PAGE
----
The Center for Financial Security Retirement and Disability Research Center (CFS RDRC) at the University of Wisconsin–Madison received a second year of funding from the US Social Security Administration (SSA). One of just four RDRCs in the country supported by SSA, UW–Madison’s is the only one focusing on the financial well-being of economically vulnerable families, older people, people with disabilities, low-wealth households, and children.
A diverse group of more than 30 state lawmakers, legislative staff members, legislative service agency analysts, and staff from the Governor’s office attended the second Office Hours at the Capitol – presented by the Wisconsin Family Impact Seminars and the La Follette School – on Wednesday, May 16.
La Follette School Associate Professor J. Michael Collins and former La Follette School Associate Director Hilary Shager (MPA ’05, PhD ’12) are among the leaders of the Alliance for the American Dream: DreamUp Wisconsin, a new community-university collaboration aimed at promoting shared prosperity and increasing American competitiveness.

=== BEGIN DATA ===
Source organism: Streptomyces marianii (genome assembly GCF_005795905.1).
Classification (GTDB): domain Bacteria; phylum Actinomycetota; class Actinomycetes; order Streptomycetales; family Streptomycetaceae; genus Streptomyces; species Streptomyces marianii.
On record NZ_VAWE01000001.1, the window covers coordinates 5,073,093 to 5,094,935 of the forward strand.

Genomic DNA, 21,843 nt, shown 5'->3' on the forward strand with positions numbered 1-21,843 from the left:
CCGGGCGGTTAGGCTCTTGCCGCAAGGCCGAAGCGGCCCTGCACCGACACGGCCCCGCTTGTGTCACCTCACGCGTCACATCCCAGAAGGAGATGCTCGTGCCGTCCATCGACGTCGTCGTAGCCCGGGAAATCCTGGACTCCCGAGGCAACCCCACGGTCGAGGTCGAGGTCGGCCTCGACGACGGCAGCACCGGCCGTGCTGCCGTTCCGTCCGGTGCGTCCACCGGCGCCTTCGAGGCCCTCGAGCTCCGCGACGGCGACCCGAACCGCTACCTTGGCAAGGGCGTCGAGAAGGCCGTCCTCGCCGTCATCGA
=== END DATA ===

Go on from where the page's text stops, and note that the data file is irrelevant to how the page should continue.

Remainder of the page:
UW-Madison’s Center for Child and Family Well-Being is sponsoring a presentation by La Follette School alumna Erika Cheng (MPA ’11) on Wednesday, March 14.
La Follette School Professor Bobbi Wolfe will present her emerging research with Psychology Professor Seth Pollak during Neuroscience, Poverty, and Policy - a public presentation in Milwaukee on March 8.
A new analysis from the La Follette School of Public Affairs may help Wisconsin prevent more cases of child abuse by detecting patterns associated with cases returning to the system after initially being screened out.
How the brain reflects parents' socioeconomic status and the consequences for schooling attainment is the subject of a talk on Thursday, October 9, by La Follette School economist Barbara Wolfe at 12:15 p.m. in 8417 Sewell Social Sciences.
A new analysis by La Follette School students identifies factors associated with the risk of homeless among young adults exiting Wisconsin’s foster care system.
Partners in a spousal relationship share a greater degree of genetic similarity than do randomly selected, non-coupled pairs of individuals, according to a new study co-authored by La Follette School professor Jason Fletcher.